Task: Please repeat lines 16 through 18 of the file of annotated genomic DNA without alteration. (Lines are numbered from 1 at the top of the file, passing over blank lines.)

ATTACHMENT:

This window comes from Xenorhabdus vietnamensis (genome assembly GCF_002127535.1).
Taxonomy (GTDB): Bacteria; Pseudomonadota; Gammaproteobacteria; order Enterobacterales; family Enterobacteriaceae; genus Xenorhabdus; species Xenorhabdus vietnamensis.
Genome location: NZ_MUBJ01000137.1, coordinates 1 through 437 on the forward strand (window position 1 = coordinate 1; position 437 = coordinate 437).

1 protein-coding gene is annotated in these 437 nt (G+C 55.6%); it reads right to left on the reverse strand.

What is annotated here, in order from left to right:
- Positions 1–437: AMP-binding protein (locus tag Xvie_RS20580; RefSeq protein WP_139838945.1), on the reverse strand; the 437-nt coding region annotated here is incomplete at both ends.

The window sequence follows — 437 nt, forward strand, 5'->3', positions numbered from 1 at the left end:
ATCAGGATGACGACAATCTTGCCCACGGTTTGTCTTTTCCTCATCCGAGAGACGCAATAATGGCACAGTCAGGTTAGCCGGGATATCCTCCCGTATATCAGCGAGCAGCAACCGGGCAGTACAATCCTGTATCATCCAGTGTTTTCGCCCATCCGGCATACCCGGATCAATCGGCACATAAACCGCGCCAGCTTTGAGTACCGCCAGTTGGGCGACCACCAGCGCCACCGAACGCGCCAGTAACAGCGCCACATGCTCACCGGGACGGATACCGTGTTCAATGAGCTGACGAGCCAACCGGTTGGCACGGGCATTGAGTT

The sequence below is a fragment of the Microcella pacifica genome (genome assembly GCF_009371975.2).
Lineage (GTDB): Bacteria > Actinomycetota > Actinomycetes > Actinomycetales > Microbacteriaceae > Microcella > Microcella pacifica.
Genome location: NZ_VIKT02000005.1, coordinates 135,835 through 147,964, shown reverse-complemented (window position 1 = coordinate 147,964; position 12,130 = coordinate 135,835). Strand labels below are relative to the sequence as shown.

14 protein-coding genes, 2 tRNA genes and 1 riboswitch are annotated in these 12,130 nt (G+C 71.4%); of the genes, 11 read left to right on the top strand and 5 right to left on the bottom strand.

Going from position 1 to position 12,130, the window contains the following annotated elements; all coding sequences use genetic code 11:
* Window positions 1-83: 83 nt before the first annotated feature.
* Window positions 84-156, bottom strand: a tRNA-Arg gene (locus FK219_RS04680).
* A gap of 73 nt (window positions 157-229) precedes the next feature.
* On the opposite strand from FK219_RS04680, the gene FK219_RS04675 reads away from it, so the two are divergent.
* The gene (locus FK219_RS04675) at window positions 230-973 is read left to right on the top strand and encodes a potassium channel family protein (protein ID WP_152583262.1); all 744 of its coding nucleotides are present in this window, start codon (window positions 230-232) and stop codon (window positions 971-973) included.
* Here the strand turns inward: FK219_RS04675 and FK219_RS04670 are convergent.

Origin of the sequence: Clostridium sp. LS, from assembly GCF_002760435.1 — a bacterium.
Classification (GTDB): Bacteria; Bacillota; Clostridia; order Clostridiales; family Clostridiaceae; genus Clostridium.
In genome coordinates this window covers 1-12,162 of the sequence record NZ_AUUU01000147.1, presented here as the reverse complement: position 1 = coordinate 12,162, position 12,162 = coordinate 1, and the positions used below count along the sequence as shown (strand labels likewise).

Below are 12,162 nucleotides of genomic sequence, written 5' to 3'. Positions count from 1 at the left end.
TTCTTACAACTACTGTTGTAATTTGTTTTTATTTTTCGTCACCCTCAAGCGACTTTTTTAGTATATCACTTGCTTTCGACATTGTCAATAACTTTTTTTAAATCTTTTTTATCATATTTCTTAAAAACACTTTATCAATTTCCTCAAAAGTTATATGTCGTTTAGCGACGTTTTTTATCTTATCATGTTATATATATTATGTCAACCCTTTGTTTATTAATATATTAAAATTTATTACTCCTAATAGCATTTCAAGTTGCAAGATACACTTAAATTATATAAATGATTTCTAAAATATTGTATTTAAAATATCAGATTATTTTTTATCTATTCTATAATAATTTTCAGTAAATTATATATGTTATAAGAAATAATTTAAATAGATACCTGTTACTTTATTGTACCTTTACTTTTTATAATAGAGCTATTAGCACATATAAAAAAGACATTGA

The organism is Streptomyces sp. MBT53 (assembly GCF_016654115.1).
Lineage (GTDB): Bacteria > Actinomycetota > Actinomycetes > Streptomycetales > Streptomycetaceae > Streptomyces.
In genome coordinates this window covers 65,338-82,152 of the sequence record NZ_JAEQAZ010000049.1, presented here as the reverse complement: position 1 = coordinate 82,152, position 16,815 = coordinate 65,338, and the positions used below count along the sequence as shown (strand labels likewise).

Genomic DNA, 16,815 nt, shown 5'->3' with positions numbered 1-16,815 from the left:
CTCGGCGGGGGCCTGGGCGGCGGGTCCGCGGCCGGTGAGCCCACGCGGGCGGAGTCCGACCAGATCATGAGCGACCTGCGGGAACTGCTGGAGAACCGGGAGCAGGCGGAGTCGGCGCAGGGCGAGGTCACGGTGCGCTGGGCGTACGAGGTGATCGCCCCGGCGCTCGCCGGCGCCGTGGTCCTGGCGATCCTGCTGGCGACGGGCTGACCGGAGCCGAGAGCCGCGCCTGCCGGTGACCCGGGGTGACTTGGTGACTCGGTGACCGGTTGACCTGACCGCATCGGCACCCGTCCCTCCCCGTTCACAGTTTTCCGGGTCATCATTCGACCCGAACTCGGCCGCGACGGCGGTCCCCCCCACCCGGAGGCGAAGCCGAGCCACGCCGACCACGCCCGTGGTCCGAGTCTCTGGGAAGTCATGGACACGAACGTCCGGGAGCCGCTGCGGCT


* A gap of 73 nt (window positions 157-229) precedes the next feature.
* On the opposite strand from FK219_RS04680, the gene FK219_RS04675 reads away from it, so the two are divergent.
* The gene (locus FK219_RS04675) at window positions 230-973 is read left to right on the top strand and encodes a potassium channel family protein (protein ID WP_152583262.1); all 744 of its coding nucleotides are present in this window, start codon (window positions 230-232) and stop codon (window positions 971-973) included.